Phoenix Books, which operates four indie bookstores in Vermont, and the Vermont College of Fine Arts have created a new VCFA scholarship honoring the late author Howard Frank Mosher. The $10,000 Phoenix Books Howard Frank Mosher Scholarship will be given annually to an emerging fiction writer from the state in his or her first year of VCFA's MFA in Writing & Publishing residential program. The inaugural scholarship will be awarded in the 2018-2019 school year. Phoenix Books provided the gift and funding for the initiative.
"Phoenix Books embodies the spirit of independent booksellers in the state and we at VCFA couldn't be more grateful for their generosity and to partner with them on this project," said college president Thomas Christopher Greene. "This scholarship is a wonderful tribute to Howard Frank Mosher, who was a giant in Vermont. Howard was the first significant writer to support my own work many years ago and we became personal friends. No writer was better known in this state and among his peers for his generosity. Phoenix Books has stepped up in a big way in a manner that Howard would appreciate, nurturing a new generation by providing opportunity that otherwise might not be available."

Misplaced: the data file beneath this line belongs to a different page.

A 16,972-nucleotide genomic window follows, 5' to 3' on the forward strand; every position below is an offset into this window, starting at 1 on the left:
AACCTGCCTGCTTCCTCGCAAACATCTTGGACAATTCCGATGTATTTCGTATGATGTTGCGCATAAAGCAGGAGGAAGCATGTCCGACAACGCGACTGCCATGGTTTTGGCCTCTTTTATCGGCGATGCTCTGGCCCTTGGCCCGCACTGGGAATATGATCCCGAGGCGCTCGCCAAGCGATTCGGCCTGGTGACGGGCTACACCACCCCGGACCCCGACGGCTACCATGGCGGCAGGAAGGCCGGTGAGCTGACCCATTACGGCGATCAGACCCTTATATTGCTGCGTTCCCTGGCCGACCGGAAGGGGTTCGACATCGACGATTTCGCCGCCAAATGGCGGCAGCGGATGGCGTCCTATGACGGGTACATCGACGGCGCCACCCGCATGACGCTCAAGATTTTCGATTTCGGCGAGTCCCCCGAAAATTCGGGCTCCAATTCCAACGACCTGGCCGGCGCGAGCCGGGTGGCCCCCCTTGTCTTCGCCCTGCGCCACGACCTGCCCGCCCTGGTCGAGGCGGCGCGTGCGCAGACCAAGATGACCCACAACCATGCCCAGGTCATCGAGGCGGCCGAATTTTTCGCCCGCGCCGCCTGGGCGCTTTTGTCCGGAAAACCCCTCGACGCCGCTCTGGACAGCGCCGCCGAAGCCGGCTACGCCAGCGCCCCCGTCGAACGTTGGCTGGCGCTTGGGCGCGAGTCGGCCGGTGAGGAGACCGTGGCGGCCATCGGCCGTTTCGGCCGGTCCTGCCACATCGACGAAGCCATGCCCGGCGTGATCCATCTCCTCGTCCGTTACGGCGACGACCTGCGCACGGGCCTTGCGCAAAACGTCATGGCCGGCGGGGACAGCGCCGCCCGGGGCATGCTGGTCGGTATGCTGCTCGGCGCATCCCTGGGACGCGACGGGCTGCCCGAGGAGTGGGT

Renee Reiner, co-owner with Michael DeSanto of Phoenix Books, said they "are honored to create this scholarship at VCFA. Howard was a great supporter of this institution and I believe he understood its intrinsic value to writing, to writers, and to the arts. Our hope is that this scholarship will support the works of new emerging Vermont writers, which Howard and VCFA have both done so well."
Mosher, who lived in Irasburg, Vt., was the award-winning author of 13 books that primarily took place in and around Vermont's Northeast Kingdom. He died earlier this year. His last book, Points North, will be released this January.
"This scholarship is the perfect way to honor Howard's memory," added Phillis Mosher, the author's widow. "He always tried to help new and upcoming writers by offering them advice, and oftentimes encouraged them to pursue an MFA. He was also a champion of local bookstores. He used to say that independent booksellers were the ones that made him a success."